[Editorial] Passing Natural Gas at the Prepa Corral
If Prepa’s plan hinges on 10-year deals with the producers of natural gas, how likely is it that Puerto Rico will achieve the 100 percent renewable formula, so essential to resilience…?
Whoever is at the helm of the House Committee on Natural Resources in U.S. Congress, had better pay attention to the overhaul of the Puerto Rico Electric Power Authority (Prepa); taxpayers and stakeholders demand no less. The current chairman Raúl Grijalva (D-Ariz.) knows this full well.
The bankrupt utility, which spent decades becoming the poster child for inefficiency and graft, is once again prepping for an extreme makeover. It is not the first time the bloated power company is targeted for reform—under previous political administrations, Puerto Rico’s power company has fallen short of gasification goals, seen renewable energy deals shelved, and undergone pricey rehab that depleted inventory of essential parts and materials, while attempts to restructure debt were imploded by the advisers hired by Gov. Ricardo Rosselló’s administration.
In its latest incarnation, the Integrated Resource Plan (IRP) had designs on privatizing some of Prepa’s generation assets while it put out bids for private companies to run its Transmission & Distribution (T&D) assets. The complete devastation of Prepa’s fragile power grid by the wind beast named Maria served to expose grid frailty and managerial shortcomings of the maligned power company. Thus, representatives on the Hill, who have invested considerable political capital attempting to restructure Prepa’s towering $9 billion debt, are bound and determined to make certain the mistakes of the past are not repeated.
So, on Tuesday, April 9, 2019, the Committee on Natural Resources held yet another oversight hearing on “The Status of the Rebuilding & Privatization of the Puerto Rico Electric Power Authority.” House Natural Resources Committee Chairman Grijalva saw how much political capital was invested by his predecessor, Rep. Rob Bishop (R-Utah). Grijalva is hoping not to see Prepa languish again—on his watch. Buena suerte.
To his credit, Grijalva held panels, the first of which included the Assistant Secretary of the Office of Electricity for the U.S. Department of Energy Bruce J. Walker; Prepa Executive Director & CEO José F. Ortiz Vázquez; Policy Director for the Center for a New Economy Sergio M. Marxuach; University of Puerto Rico Prof. Marla D. Pérez Lugo; Puerto Rico Manufacturers Association President Rodrigo Masses; and former Revitalization Coordinator Noel Zamot.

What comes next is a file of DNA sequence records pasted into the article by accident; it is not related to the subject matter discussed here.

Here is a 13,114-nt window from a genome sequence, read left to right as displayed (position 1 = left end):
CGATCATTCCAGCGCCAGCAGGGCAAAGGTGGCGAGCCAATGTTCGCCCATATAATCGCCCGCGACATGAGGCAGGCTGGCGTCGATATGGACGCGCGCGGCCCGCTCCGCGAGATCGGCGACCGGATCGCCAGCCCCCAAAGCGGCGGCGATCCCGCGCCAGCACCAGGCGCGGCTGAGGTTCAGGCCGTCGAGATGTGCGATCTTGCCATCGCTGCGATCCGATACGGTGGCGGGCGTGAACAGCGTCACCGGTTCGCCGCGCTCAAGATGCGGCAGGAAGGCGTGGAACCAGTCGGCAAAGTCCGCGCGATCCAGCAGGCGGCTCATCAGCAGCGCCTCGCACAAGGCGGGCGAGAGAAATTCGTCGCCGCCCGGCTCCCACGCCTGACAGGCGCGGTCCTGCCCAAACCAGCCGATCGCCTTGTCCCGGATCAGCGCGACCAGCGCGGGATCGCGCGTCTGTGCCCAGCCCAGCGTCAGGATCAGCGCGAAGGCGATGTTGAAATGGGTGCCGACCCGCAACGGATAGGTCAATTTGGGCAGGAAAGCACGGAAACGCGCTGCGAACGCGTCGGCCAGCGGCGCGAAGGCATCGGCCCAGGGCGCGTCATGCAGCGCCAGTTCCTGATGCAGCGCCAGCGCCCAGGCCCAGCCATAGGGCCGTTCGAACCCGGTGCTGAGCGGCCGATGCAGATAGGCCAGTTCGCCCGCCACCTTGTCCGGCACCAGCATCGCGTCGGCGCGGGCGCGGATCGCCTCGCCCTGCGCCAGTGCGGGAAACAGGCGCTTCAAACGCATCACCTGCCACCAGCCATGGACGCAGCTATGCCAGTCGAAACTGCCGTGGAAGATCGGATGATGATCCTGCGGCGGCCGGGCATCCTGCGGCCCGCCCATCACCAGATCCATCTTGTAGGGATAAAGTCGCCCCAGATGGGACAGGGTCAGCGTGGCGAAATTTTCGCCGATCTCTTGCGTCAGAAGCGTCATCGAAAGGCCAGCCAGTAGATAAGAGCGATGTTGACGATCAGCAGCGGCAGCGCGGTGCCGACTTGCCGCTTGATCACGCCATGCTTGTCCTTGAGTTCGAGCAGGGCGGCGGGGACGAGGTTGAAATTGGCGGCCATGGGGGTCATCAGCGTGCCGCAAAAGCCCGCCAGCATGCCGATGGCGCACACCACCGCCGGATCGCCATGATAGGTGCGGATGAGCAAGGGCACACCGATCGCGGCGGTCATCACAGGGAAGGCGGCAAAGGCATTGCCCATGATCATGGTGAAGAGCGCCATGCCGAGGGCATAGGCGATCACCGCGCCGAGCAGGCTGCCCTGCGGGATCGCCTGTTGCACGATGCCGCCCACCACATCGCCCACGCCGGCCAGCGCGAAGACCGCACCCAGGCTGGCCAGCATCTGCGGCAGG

Think of the first panel exchange as a salad bar—a few cool policy cucumbers, some shredded Prepa lettuce, congressional jalapeños and plenty of renewables bologna.
In a first serving, true to form, committee members took in testimonies that were more valuable for the information shared between the lines than the perfunctory rhetoric of self-serving treatises taken up during opening turns. For instance, when the U.S. Department of Energy’s Walker told the committee that the generation capacity in the South (70 percent generation) is not where the load center is in the North (70 percent of the consumption), he is seemingly sharing information known to most attending that hearing. In truth, he was paving the way for the argument that Prepa is putting front and center a plan to gasify Units Five and Six at San Juan under a contract with New Fortress to build offshore terminals and to supply liquefied natural gas over the next five years. Walker, in no uncertain terms, let it be known that LNG on Puerto Rico’s North shore is the end all-be all in a beginning toward resilience because it reduces reliance on lines to the South, so vulnerable in the event of natural disasters.
He punctuated those comments with the assertion that the renewable energy portfolio in the Prepa IRP is not realistic—it will take, says Walker, some $2 billion to generate. Walker was not alone in his favoring natural gas over renewables. Prepa chief Ortiz let on that although policy is to focus on renewables, LNG is the best option at this time. Perhaps, Ortiz shared the most important piece of information in his testimony when he tipped his hand to tell about a deal that will be announced next week involving a Power Purchase Agreement and the retooling of a contract that will help Prepa achieve the $450 million in savings sought by the Financial Oversight & Management Board in the power company’s fiscal plan.
At this writing, Prepa has requested through the Central Office of Recovery, Reconstruction & Resiliency (COR3) some $2.5 billion. And, oh, by the way, the $1.9 billion allocated thus far for Prepa recovery by the Federal Emergency Management Agency remains in a bureaucratic holding pattern because the Puerto Rico Energy Bureau sent the Prepa IRP back to the power company for revisions after determining it was not compliant with the renewable mantra pushed by the Rosselló administration.
The market, says Ortiz, is responding strongly to Prepa’s offer and plan, but if it hinges on 10-year deals with the producers of natural gas, how likely is it that Puerto Rico will achieve the 100 percent renewable formula, so essential to resilience and rates that can be kept in check and free of market influence? Those are questions that should be answered now. The people of Puerto Rico have been gouged for too long.